The church wedding is an important part of Zapotec community life. Often, a couple will have a civil marriage ceremony and begin their family as Rosalia and Uriel did three years ago. Their dream will be to save enough to hold a religious service that recognizes their marriage in the eyes of God. Their young children are baptized as part of the celebratory mass. This is common practice.
As a by-product of the Mexican Revolution and its sweeping reforms, the state eradicated church political power and confiscated lands, so it is the civil ceremony that takes legal precedents. Yet, the traditional church wedding holds strong emotional appeal for many couples, their parents and extended family.
Uriel and Rosalia’s wedding began with a twelve o’clock noon mass at the Teotitlan del Valle church and included the baptism of their two young sons, Emilio and Cristian.
There were about two hundred people attending, a fraction of the six hundred who would later join the fiesta and meal at the home of Uriel’s uncle and aunt, who hosted the event.
In Zapotec tradition, it is the groom’s family who hosts and pays for everything: the two large bulls slaughtered to become barbacoa (barbecue) to serve the multitude, the beer and mezcal, the band, the tortillas, fresh flowers, decorations, gifts for guests, ample takeaway containers, and an elaborate, multi-level wedding cake filled with strawberry cream.
There is not usually a cash outlay for these expenses. It is part of the elaborate mutual support, bartering, give-and-take system called guelaguetza in Oaxaca’s usos y costumbres pueblos. Extended family comes together to do what it takes to host. For example, I give you a pig one year for a baptism. In six years, when my son gets married, I ask you to return the pig to me. Maybe it weighs a little more than the one I gave to you. That’s how it works and the cycle continues.
Wedding preparations began weeks before. The women of the family gathered to plan the food and make decorations. They ordered large yellow corn tortillas handmade in a neighboring village.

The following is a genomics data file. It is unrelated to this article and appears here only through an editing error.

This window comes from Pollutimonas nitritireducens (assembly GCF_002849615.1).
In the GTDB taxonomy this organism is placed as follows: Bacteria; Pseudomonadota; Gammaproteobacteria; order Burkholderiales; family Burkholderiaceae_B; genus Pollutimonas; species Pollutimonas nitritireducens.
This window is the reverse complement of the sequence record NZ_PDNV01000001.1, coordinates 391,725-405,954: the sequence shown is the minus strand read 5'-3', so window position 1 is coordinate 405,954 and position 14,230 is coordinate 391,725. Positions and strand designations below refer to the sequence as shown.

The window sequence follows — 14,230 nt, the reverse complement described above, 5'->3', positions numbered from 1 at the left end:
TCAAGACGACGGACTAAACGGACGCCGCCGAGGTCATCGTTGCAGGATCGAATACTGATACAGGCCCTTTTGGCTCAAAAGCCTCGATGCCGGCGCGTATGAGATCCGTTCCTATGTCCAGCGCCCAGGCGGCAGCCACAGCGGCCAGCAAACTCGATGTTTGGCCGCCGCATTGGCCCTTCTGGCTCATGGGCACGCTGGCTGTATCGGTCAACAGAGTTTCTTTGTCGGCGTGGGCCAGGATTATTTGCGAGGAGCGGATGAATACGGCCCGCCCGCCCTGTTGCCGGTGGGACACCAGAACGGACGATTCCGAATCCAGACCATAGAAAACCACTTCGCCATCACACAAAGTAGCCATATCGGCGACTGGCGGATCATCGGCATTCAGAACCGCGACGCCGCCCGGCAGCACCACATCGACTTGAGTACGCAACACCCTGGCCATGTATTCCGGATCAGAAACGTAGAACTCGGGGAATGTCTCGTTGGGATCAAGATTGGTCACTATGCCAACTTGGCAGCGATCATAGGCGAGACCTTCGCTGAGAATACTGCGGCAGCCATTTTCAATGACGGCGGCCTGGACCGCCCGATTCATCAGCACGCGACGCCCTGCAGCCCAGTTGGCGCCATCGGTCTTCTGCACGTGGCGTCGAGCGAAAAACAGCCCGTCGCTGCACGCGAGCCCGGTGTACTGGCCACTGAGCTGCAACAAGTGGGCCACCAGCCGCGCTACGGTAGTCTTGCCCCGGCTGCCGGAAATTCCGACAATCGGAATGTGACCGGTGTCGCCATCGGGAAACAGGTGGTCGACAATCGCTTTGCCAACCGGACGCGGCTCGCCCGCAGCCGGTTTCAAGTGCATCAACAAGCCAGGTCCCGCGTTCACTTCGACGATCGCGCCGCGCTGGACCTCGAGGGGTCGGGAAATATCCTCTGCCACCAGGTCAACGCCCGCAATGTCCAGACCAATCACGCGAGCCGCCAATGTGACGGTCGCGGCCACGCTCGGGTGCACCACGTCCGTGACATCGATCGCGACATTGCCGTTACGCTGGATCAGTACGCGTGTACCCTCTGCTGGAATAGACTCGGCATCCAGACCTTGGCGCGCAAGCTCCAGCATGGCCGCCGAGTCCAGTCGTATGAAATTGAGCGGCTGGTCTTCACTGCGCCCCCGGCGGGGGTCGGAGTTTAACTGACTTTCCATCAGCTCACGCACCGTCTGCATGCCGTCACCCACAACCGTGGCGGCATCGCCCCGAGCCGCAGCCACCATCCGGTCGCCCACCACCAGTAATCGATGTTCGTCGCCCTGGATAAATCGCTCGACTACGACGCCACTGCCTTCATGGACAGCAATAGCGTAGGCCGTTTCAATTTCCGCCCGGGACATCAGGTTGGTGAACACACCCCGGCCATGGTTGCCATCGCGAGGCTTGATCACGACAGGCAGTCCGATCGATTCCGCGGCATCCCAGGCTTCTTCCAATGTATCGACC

Men conferred to determine how many tables and chairs, cases of beer, and bottles of mezcal would be required. Together, they all determined the collective resources needed to mount this significant event. Then, on the wedding day, they served the hearty festival dish offering greeting of buen provecho to each guest.
On the wedding day, Uriel’s extended family pitched in to cook and serve: aunts, uncles, cousins, nieces and nephews. As guests arrived, more tables and chairs unfolded. Their arms held extended in greeting, offering gifts, adding their tribute to honor the couple and their families, an ancient practice modernized.
In addition to bottles of mezcal and cases of beer, guests brought cookware sets, utensils, toys for the boys, dinnerware, drinking glasses. and other household items. There was even a new washing machine and bedroom closet on display outside the altar room. Inside was barely passable. The line to greet the newlyweds and family snaked through the courtyard and out onto the sidewalk. We all waited patiently to offer personal congratulations.
In the back of the family compound an army of 60 women were on hand to measure out the meat and broth so that everyone would have their portion. They had been tending the stew pot for days. Platters of fresh tortillas, lime wedges, shredded cabbage, diced onions, and cilantro were set on each table to add as condiments to the spicy meat.
After the meal, the plates were cleared, the tables folded and stacked in a corner, and the chairs arranged in a circle. Let the dancing begin. First, the band from Yalalag played as the couple came out, she adorned in traditional dress from her native Zapotec village.
Then, Teotitecos welcomed their band to play the traditional Jarabe del Valle. Paco served as master of ceremonies, inviting family members to dance with the couple in honor of their emotional, financial and in-kind support. Celebrants carry fragrant herbs gathered from nearby mountains. On the bride’s arm is a basket filled with flowers, bread and chocolate — essential for sustaining life.
The party continued through the next several days, and I could hear the band and firecrackers each morning and evening. These celebrations are rooted deeply in a pre-Hispanic past, embedded in memory. It is a wonderful experience to share.